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Not wearing a mask can cost you $50 in South Beach under new COVID crackdown

Miami Herald logo Miami Herald 3 days ago By Martin Vassolo, The Miami Herald

Not wearing a mask in South Beach may cost you $50 beginning on Tuesday.

Amid a rising number of COVID-19 cases and hospitalizations in Miami-Dade County, the mayor of Miami Beach announced Monday the city would begin issuing fines to those who ignore rules requiring the use of facial coverings indoors and outside if social distance cannot be observed.

The city’s new crackdown does not go as far as its neighbors across the bay in the city of Miami, which requires the use of masks at all times in public except for when exercising, eating or working outdoors or by very young or medically vulnerable groups.

You can still walk your dog along the street, for example, but you’ll need your mask on if you chat with a neighbor along the way.

Violating Miami Beach’s rule may earn you a verbal warning, and subsequent violations will lead to a $50 fine. That’s less than the announced fines in Miami, which start at $50 but can increase to $500 for a third offense.

The order remains in effect through Wednesday unless the City Commission votes to extend the manager’s emergency powers beyond July 1.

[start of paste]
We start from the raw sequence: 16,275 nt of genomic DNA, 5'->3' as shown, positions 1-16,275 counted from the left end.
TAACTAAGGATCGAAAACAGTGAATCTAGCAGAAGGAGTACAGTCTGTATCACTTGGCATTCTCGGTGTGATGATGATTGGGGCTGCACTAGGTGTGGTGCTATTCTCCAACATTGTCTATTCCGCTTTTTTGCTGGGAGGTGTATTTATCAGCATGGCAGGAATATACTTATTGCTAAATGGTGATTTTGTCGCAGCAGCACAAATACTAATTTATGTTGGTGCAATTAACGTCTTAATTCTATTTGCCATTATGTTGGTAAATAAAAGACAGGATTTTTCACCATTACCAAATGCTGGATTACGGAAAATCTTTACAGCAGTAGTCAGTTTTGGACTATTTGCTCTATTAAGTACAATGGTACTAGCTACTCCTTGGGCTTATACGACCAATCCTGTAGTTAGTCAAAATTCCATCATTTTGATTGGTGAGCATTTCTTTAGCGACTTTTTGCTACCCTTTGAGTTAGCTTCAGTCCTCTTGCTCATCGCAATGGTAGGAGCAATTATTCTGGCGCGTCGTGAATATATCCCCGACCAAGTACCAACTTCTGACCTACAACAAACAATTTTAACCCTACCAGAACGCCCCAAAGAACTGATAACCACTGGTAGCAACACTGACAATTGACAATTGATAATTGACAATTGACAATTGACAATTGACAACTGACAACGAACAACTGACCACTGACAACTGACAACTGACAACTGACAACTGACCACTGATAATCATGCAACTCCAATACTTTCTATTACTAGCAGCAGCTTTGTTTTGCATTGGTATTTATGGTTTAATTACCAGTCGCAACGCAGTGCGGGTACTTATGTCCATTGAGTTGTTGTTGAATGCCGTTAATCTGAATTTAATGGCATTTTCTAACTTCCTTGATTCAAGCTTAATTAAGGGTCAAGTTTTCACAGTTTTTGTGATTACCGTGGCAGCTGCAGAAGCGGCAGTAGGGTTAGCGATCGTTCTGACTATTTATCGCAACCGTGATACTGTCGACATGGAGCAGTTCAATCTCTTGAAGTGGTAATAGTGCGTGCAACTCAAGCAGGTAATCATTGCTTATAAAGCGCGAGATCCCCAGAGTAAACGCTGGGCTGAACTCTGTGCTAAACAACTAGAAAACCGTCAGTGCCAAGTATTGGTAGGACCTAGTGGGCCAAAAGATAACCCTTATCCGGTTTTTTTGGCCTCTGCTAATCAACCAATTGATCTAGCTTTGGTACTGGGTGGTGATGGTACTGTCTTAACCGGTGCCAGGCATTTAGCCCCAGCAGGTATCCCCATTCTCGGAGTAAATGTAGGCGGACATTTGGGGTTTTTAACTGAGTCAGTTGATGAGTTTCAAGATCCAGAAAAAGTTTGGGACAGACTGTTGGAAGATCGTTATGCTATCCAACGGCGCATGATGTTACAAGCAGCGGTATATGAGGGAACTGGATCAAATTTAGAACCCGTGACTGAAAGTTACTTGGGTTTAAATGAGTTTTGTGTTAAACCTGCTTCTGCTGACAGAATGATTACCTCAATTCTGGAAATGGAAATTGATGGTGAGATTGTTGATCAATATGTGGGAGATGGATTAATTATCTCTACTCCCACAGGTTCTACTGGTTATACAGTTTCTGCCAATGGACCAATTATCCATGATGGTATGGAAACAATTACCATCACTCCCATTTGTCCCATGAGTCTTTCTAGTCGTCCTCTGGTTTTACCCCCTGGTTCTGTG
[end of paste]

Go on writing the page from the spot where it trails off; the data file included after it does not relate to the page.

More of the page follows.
Mayor Dan Gelber said noncompliance with current mask rules, coupled with a troubling increase in the spread of the coronavirus, made further restrictions necessary.

“We don’t have too many tools left in our tool kit, and we don’t want to be forced to return to a shelter-in-place order that proved so economically devastating,” he said in a statement.

The city’s COVID-19 advisory panel, comprised of health experts in Florida and beyond, agreed that pushing for more mask use was one way the city could contain the spread of the virus outside of another lockdown.

Dr. Aileen Marty, an infectious diseases expert at Florida International University, said imposing fines would “get a lot of people’s attention” and make enforcement easier.

“Considering the current state of the pandemic in our community, our population, and enforcement issues, I favor requiring the proper use of facial coverings outdoors and indoors in all public places at all times, with the usual, reasonable exemptions,” Marty wrote in an email to City Manager Jimmy Morales on Saturday

Dr. Kenneth Ratzan, the chief of infectious diseases at Mount Sinai Medical Center, said in another email that “if the current surge isn’t halted we can expect our hospitals to be stressed, and deaths will increase.”

“I’m a firm believer that masks, social distancing and hand hygiene are the keys in preventing spread of infection, especially since asymptomatic persons play such an important role in the spread of infection,” he said. “I believe easing of restrictions would have worked if these practices had been universally followed.”

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